Cerebral Palsy Interventions

Original Editor - Robin Tacchetti based on the course by Krista Eskay
Top Contributors - Robin Tacchetti and Jess Bell

Introduction[edit | edit source]

While cerebral palsy is a non-progressive disorder, it is often accompanied by comorbidities and secondary complications.[1] Improving functional ability and independence impacted by these secondary issues is the aim of CP management.[2] Interventions for children with cerebral palsy (CP) should be active. They should be task-oriented, goal-oriented (focusing on the child's and family's goals), and focused on the contexts that the child will be actively playing and working in.[3]

The most common challenges when managing CP include spasticity, pain, difficulty swallowing, nutrition and dystonia. It is also important to ensure that hip surveillance is undertaken due to an increased risk of hip displacement.[1] An individual with CP may work with a multidisciplinary team including:[2]

  • Physical therapists
  • Occupational therapists
  • Orthopaedic surgeons
  • Audiologists
  • Medical social workers
  • Nurses
  • Paediatric neurologists
  • Speech-language therapists
  • Special educators
  • Paediatricians
  • Paediatric pulmonologists
  • Nutritionists
  • Paediatric gastroenterologists

They may also require the use of assistive technology.[2]

Spasticity[edit | edit source]

Spasticity and dystonia lead to difficulties in coordination, strength and selective motor control, and they are the most common movement disorders seen in CP. Spasticity causes joint and bone deformity, functional loss and pain, and is the prime challenge in managing CP.[2] A multi-factorial approach is used to combat spasticity including pharmacotherapy, physiotherapy or surgical interventions.[4]

Pharmacology[edit | edit source]

The common medications used for spasticity include baclofen, diazepam, clonazepam, dantrolene and tizanidine.[2] These medications target general spasticity.[4]

Botulinum Toxin[edit | edit source]

To combat focal spasticity, botulinum toxin (botox) is one of the basic therapies used intramuscularly. Decreased spasticity can last from 3-8 months. During this time, rehabilitation is needed to make full use of the reduced spasticity. The effects of botox include increased passive and active motion, reduced discomfort and pain related to muscle tension. It also facilitates posture correction.[4] Optimal effectiveness has been show between the ages of 1-6 years for lower extremity spasticity and between 5-15 years for spastic hemiplegia.[5]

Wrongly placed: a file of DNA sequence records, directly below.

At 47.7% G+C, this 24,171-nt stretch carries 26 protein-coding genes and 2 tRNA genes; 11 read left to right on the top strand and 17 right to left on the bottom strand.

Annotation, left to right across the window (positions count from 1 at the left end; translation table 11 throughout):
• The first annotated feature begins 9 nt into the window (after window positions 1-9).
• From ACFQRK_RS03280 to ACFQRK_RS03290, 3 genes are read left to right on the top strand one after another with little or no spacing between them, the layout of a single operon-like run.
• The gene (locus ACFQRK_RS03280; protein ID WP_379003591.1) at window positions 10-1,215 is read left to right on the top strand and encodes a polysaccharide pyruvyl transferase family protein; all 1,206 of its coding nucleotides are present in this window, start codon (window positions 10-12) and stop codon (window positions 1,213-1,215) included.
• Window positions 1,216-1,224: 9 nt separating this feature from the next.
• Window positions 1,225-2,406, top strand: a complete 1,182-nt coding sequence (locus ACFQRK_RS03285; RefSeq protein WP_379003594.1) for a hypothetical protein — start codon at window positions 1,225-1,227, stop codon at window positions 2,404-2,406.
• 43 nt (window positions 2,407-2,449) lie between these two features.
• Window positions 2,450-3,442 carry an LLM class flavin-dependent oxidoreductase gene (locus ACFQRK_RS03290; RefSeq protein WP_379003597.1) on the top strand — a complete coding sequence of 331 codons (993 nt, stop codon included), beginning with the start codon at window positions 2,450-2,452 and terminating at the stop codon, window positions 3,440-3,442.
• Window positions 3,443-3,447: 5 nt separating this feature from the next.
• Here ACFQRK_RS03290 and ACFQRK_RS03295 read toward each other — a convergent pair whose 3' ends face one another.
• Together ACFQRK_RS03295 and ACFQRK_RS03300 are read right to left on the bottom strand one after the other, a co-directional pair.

Surgeries[edit | edit source]

Selective dorsal rhizotomy is a surgical procedure aimed at reducing spasticity that impairs gait. This procedure improves the range of movement and walking ability of individuals with CP.[2] It is most effective in children aged between 3-8 years old, and typically with a GMFCS level of between three and four.

Other surgical management options for CP children include:[2]

  • Lengthening of the soft tissues such as adductors and hamstrings
  • Multilevel surgery of the ankle and foot
  • Nerve blocks
  • Tendon transfer
  • Joint stabilisations

Management of Hand Dysfunction[edit | edit source]

The hand function of individuals can be affected, either bilaterally or unilaterally. Two common techniques to help hand function are constraint-induced movement therapy and hand-arm intensive bimanual therapy.[2]

Constraint-Induced Movement Therapy[edit | edit source]

Constraint-induced movement therapy (CIMT) is based on the idea that intensively using the affected hand rather than the unaffected hand, will improve hand function in the affected hand. Protocols vary, but a child's less affected arm is restrained in some way (e.g. mitt, sling, cast, glove) for a number of hours each day and they perform intensive structured training.[6] Research has shown that CIMT is an effective way of improving hand function, but its effect on muscle tone has not be determined.[2]

Hand-Arm Intensive Bimanual Therapy[edit | edit source]

Hand-arm intensive bimanual therapy is another technique used to improve hand function by using both hands. It refers to "repetitive task practice using two hands, rather than one hand, to complete functional activities." [7] It is a child-friendly technique without the physical constraint of the less-affected hand. Hand-arm intensive bimanual therapy is more tolerable than CIMT.[2]

Management of Hip and Ankle Deformities[edit | edit source]

Hip[edit | edit source]

Hip dislocation, subluxation and other related problems are common in children with CP. It is recommended to screen for cases of hip deformities using a hip surveillance programme.[2] Surgical management for hip disorders include reconstructive procedures such as osteotomy and arthroplasty.

Ankle[edit | edit source]

Orthotic devices can help to improve ankle range of motion and, thus, gait. Ankle foot orthosis (AFOs) can help children with spastic CP decrease their energy expenditure.[2]